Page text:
With your help, your pets can have healthy teeth and gums throughout their lives. All you need to do is provide them with a few things:
Yearly dental check-ups by a veterinary surgeon
Dental examinations once a year by your vet is very important for your pet’s health. A thorough examination of the entire oral cavity will need to be done to determine whether there are any underlying problems. It may include an X-ray, which allows your vet to look below the gum line, where gum disease hides. A general anesthesia is necessary so that your vet can check for pockets around your pet’s teeth, remove tartar above and below the gum line, and take out dead tissue.
A nutritious diet
Your veterinary surgeon may recommend the use of special dry foods designed to reduce plaque and tartar build-up, especially if your pet is prone to dental problems due to breed or individual genetic history. This may mean feeding your pet foods with additives that help keep plaque from hardening, or dried foods that help scrub your pet’s teeth as he chews.
Avoid giving your pet sweets and table scraps as they may also increase plaque and tartar formation.
Another way to keep your pet’s mouth in top form is to give them safe toys to chew every day. Go for rubbery toys, Chew treats, including hard meat-protein biscuits and rawhide chews for dogs, these can help remove plaque, and provide stimulation for the gums.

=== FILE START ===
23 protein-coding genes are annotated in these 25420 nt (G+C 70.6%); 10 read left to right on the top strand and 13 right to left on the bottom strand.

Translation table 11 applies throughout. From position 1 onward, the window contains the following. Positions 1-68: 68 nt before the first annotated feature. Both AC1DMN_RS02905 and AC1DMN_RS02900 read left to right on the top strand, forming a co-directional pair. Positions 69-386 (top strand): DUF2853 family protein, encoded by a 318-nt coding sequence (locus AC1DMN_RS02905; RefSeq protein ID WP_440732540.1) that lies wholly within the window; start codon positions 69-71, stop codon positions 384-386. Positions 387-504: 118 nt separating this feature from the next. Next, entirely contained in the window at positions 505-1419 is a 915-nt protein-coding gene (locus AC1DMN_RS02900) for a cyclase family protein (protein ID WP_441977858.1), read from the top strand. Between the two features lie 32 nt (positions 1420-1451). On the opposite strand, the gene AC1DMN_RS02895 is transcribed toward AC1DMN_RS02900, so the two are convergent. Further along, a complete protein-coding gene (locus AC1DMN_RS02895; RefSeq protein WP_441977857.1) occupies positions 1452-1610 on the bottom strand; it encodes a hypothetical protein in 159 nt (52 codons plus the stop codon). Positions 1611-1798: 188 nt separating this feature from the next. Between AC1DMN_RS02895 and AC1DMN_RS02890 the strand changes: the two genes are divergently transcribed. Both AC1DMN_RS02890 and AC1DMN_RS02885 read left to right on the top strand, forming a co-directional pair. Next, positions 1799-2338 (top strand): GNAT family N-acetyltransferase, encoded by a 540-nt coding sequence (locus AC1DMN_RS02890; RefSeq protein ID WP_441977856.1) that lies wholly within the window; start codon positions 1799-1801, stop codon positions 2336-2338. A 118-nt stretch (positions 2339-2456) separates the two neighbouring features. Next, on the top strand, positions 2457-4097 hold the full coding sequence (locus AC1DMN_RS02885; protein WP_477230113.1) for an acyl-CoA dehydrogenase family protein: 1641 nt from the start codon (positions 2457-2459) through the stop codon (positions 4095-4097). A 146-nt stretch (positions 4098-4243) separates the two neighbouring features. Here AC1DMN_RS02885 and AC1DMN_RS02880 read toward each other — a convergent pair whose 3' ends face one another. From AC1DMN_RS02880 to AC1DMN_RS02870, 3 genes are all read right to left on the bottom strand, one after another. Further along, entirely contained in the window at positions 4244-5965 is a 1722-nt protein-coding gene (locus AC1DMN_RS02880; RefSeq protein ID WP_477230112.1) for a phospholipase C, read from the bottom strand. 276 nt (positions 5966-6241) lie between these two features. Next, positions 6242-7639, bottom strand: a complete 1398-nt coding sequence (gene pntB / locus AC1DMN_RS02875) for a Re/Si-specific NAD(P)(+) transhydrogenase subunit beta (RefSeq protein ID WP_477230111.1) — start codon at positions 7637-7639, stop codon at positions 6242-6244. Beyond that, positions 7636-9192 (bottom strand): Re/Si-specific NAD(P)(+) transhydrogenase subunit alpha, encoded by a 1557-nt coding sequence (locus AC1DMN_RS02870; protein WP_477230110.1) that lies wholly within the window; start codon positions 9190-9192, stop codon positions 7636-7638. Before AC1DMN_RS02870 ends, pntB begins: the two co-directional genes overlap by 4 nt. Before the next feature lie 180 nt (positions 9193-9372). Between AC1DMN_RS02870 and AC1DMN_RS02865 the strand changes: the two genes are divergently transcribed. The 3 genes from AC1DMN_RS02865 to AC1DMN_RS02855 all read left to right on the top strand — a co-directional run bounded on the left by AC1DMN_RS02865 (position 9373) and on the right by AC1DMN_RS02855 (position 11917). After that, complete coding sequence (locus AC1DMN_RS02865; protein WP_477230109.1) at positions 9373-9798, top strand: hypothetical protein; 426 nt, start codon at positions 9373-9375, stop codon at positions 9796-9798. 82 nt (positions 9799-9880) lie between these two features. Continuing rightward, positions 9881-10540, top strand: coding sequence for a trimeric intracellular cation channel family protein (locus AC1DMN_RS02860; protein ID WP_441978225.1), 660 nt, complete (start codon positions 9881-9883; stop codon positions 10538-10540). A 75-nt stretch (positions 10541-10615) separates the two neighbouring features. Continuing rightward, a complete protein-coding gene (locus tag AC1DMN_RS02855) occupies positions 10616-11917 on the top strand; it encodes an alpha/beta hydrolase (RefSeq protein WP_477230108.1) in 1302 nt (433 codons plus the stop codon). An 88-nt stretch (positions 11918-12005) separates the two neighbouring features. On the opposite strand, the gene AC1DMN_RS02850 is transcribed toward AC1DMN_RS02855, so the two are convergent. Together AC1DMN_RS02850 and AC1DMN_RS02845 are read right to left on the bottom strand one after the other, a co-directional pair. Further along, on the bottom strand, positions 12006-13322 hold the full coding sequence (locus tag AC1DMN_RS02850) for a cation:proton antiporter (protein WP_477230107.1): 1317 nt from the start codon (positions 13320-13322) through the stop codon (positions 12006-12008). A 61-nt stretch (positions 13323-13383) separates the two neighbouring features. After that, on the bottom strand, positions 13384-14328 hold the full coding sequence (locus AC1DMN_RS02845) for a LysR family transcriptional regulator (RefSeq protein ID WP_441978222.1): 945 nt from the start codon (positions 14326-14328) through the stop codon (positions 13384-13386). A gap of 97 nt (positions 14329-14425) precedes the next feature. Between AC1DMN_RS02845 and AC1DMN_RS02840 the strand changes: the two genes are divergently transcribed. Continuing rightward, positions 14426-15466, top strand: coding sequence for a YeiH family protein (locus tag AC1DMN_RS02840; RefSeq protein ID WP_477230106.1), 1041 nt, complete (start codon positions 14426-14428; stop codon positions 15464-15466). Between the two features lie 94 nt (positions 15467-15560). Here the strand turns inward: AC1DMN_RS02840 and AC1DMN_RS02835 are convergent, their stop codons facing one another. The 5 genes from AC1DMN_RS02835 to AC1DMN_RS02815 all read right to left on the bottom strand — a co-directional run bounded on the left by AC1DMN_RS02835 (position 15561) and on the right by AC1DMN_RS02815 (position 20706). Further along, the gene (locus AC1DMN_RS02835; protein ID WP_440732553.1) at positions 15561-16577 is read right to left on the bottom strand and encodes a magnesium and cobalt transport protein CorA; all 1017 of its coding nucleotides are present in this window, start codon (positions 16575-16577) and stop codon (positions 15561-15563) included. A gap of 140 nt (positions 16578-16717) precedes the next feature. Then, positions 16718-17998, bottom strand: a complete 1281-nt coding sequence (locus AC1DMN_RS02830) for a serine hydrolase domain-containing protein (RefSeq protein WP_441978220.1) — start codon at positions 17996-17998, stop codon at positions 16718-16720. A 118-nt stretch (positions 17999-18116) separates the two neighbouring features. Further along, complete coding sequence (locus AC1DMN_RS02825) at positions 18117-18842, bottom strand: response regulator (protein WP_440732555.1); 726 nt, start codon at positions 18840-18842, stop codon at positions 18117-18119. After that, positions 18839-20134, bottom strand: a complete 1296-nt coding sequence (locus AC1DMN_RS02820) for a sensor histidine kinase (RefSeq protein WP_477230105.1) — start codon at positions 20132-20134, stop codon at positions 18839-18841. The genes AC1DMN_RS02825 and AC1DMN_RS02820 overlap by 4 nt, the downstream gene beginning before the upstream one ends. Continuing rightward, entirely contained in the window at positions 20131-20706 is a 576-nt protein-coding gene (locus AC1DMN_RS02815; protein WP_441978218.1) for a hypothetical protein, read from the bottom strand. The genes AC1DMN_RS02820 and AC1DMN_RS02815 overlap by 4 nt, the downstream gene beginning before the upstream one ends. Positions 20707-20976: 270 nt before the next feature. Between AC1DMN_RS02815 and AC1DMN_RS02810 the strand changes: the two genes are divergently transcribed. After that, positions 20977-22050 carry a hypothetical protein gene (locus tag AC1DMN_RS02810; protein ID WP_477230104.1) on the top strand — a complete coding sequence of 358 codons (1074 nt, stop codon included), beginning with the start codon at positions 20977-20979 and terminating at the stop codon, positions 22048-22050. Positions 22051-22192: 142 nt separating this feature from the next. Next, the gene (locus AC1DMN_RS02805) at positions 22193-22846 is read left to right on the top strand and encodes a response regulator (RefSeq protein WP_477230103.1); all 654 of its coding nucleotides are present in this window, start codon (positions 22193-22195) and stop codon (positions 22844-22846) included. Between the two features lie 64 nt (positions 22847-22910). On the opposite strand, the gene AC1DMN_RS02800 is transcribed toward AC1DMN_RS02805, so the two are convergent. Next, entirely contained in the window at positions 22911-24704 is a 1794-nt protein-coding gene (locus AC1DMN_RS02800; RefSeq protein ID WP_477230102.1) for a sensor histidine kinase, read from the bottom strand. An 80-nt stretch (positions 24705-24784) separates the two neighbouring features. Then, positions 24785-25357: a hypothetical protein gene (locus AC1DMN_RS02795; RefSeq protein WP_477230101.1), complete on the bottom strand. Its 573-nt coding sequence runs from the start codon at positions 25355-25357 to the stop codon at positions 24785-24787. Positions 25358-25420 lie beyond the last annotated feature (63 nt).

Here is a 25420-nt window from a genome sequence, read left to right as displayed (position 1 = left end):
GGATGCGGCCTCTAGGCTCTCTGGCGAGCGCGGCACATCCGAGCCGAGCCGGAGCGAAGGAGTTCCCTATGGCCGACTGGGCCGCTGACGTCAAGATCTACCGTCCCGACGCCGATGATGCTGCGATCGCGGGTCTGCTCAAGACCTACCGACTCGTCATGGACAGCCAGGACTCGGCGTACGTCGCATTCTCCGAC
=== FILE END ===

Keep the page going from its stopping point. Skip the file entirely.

Watch out for wood – throwing sticks for dogs or letting your cat pick up a piece of wood with his/her mouth can result in splinters and gum damage.
Don’t let your pet chew on hard materials like bones or stones. They can wear down; even break teeth, damage gums which can lead to infection.
Regular brushing at home
Cleaning your dog or cat’s teeth every day is a great way to prevent or slow the progression of oral diseases and not to mention bad breath.
All you need is some pet toothpaste (which is available at most animal Hospitals or Vetshops), and a pet toothbrush (brushes made for humans are too big for most small pet’s mouths.) Finger toothbrushes can be easier to work with and better to navigate around the mouth to reach those tough spots, but if you are concerned about having you finger to close to those sharp teeth, then use the soft bristled double side toothbrush. This toothbrush will give you a bit of distance and will still get the job done just as well.
NEVER brush your pet’s teeth with human toothpaste – it can make your pet sick! The same goes for oral rinses. Ask your Vet for the best product on the pet market.
You should begin a regular, daily brushing routine when your pet is between six and eight weeks of age. Even older pets can be trained to accept having their teeth brushed. You simply need to introduce the activity gradually and make the experience a positive one for your pet. Reassure and praise them profusely throughout the process and reward him with a very special treat when it’s finished.
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Here’s how it can be done:
• Start by dipping a finger in beef paste.
• Rub this finger gently over your pet’s gums and one or two teeth.
• Repeat until your pet seems fairly comfortable with this activity.
• Gradually, introduce a gauze-covered finger and gently scrub the teeth with a circular motion.
• Then, you can begin to use a special pet tooth-brush or finger brush, which is a rubber finger covering with a small brush built in at its tip.
Try brushing your pets teeth a minimum of twice a week, this way you will help keep up good dental hygiene. Remember to ask you Veterinarian for advice on how to brush correctly and what products to use.